How to make sauerkraut
Classic sauerkraut is a fantastic way to consume beneficial probiotics, keeping your digestive system, and YOU healthy. This recipe was sent to me by Scott from Zukay Live Foods. I’ve been making this simple recipe for years and it’s become a regular staple in our home. (Heck, we’ve even been known to put some in the RV fridge to bring with us on trips!) As fermented foods go, it’s really easy to learn how to make sauerkraut at home.
But first, why would you want to make sauerkraut? It contains a lot of good bacteria that
- may kill off and take the place of bad bacteria and yeast,
- during the fermentation process, the bacteria like lactobacilli actually create vitamins and antioxidants that weren’t there before,
- help make the vitamins and minerals easier for your body to absorb
- supports the physical and chemical digestion of food, and
- they may even help train your immune system to work better by training it to better know friend from foe.
How to make sauerkraut
- 1 large head of cabbage
- 2 tsp sea salt I prefer Celtic or Real Sea Salt
- Non-chlorinated water
- 2 tsp caraway seed optional
- 1 large shredded carrot optional
- Peel off any older, discolored cabbage leaves.
- Cut cabbage into quarters, and thinly slice into ¼ in thin, long strips.
- Place all cabbage into a metal bowl, add salt and caraway seeds, and wait 5 minutes.
- Mash with potato masher until cabbage starts to expel water and becomes flat and soft (about 5 minutes of mashing). Alternatively, I've also used my stand mixer with a basic paddle attachment (at a low speed) and it works well!
- Once this is done, put cabbage into a quart-sized mason jar. Push down hard onto cabbage, until cabbage juice covers sauerkraut. If there is not enough liquid from the cabbage itself, add non-chlorinated water until cabbage is fully covered.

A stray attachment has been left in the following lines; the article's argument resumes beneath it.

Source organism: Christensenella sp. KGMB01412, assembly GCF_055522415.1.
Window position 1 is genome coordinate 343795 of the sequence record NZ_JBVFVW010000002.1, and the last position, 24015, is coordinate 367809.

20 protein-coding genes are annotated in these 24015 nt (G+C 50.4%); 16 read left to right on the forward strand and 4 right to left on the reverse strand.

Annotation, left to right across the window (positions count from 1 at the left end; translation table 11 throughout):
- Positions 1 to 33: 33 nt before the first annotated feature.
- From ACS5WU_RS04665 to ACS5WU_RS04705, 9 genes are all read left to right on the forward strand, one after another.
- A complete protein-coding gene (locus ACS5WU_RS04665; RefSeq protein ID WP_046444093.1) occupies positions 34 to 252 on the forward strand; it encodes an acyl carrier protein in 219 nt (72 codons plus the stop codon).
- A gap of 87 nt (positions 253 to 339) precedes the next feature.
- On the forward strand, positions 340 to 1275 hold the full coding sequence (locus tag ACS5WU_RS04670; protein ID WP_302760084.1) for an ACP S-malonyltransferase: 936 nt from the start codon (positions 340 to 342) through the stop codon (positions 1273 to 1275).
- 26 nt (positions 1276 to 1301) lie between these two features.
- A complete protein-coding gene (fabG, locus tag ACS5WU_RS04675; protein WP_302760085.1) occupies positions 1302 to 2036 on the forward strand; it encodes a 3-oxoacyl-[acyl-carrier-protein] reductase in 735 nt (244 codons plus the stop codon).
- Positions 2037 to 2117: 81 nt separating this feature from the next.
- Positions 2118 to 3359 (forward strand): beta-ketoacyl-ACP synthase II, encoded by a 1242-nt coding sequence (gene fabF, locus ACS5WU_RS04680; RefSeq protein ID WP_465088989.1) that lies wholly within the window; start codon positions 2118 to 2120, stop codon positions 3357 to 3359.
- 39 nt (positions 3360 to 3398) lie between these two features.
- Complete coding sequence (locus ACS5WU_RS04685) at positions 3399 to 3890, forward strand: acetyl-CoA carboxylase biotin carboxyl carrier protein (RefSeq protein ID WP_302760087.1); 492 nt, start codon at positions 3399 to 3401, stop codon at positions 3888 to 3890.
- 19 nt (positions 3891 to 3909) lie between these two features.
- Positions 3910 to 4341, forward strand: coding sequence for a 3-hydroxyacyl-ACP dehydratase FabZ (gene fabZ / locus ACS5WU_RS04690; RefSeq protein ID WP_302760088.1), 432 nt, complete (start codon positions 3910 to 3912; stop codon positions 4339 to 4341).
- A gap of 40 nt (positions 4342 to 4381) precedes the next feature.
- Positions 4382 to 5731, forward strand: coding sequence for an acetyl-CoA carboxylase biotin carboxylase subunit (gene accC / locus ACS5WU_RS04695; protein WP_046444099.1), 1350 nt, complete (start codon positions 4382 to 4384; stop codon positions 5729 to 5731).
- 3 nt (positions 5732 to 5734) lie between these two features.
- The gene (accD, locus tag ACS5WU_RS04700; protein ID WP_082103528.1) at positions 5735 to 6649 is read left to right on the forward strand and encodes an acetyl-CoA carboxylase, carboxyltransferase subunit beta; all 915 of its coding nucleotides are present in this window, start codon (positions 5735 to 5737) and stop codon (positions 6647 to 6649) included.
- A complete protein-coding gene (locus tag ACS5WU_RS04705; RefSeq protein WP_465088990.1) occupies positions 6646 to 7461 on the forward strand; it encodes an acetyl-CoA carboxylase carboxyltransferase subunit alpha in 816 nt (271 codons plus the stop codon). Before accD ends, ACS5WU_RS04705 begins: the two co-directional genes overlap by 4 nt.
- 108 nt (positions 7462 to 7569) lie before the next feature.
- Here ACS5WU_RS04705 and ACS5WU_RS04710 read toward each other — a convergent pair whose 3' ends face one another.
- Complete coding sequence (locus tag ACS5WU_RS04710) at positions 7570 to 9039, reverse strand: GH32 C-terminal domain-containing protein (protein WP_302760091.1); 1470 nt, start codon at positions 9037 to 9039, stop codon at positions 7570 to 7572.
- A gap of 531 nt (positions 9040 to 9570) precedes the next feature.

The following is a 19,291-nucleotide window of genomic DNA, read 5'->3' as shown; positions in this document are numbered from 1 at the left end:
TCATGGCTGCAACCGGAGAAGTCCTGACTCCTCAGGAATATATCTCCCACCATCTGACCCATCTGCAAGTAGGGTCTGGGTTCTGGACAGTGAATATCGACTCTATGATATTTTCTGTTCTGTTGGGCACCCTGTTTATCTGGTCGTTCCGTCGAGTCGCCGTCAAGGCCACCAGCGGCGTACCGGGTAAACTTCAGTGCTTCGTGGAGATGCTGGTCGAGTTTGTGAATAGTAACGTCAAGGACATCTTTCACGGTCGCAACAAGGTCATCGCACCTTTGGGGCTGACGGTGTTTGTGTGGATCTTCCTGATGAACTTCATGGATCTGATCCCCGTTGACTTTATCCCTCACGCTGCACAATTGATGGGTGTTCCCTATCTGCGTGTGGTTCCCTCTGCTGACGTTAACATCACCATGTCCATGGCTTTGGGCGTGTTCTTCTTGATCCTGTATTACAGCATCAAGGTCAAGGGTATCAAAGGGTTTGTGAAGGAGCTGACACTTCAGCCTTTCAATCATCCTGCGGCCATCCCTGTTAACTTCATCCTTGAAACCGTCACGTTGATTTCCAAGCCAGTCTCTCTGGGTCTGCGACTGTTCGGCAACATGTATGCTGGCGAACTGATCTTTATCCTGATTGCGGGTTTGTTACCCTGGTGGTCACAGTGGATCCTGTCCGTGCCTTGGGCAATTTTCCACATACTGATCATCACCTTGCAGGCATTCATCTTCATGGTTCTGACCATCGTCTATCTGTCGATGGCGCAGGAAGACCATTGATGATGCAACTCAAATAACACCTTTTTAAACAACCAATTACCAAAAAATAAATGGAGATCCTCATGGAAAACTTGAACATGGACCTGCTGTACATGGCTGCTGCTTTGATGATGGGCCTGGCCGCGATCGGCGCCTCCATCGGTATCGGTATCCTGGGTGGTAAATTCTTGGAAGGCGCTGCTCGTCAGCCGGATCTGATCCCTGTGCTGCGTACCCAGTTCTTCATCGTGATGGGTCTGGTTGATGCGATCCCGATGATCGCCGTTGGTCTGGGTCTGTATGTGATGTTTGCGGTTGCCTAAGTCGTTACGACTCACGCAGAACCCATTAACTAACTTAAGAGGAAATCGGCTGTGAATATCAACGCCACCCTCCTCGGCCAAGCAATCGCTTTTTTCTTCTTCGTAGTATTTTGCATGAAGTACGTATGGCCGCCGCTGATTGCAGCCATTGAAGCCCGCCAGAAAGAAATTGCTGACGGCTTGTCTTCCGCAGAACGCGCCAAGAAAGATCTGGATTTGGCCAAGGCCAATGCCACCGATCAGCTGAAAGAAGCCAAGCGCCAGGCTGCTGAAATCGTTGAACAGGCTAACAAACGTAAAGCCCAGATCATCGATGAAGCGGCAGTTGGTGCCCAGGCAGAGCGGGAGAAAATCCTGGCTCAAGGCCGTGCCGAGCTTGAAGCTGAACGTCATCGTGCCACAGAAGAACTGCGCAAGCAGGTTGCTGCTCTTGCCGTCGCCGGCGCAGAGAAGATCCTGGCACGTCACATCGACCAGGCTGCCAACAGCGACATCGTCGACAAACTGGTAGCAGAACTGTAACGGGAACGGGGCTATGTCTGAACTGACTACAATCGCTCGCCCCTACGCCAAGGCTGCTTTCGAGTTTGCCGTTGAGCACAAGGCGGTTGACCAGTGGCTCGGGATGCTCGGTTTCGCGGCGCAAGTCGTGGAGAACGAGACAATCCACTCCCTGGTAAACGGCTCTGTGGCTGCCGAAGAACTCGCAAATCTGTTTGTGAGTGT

- Close lid tightly and allow to sit at room temperature for at least 1 week, and up to 6 weeks for full flavor.
Equipment needed for making sauerkraut
Large metal or glass bowl – cabbage expands a lot after you cut it into strips! You’ll want either a very large bowl or you’ll have to work in batches.
Potato masher or large wooden dowel – to help release the juices from the cabbage you’ll use one of these to press and mash it
Quart-size mason jars – the easiest and least expensive way to ferment and store the cabbage. A simple mason jar with two-part lid is easy to find at most supermarkets and hardware stores.
Stand mixer – instead of mashing the cabbage with a potato masher I simply put 1/4 of a head of cabbage into the mixing bowl, stir in the salt and let it sit for 5 minutes, then use a paddle attachment to essentially mash it for me! Super easy and only takes a couple of minutes.
Fermentation weights – These are essentially clear glass weights meant to hold the vegetable material below the juices, reducing the risk for mold. I bought the brand Pickle Pebbles (available on Amazon) though there are many styles and brands now available.
Airlock lids – the process of fermentation creates “gassing” and may cause pressure to build up within the jars (which means you should be checking them occasionally and releasing this gas when needed). These silicone lids do this for you – basically, a “Set and forget” type system! I purchased Pickle Pipes along with my Pebbles I mentioned above. (these are also available on Amazon) SImply use these silicone lids with the ring from a two-part mason jar lid set.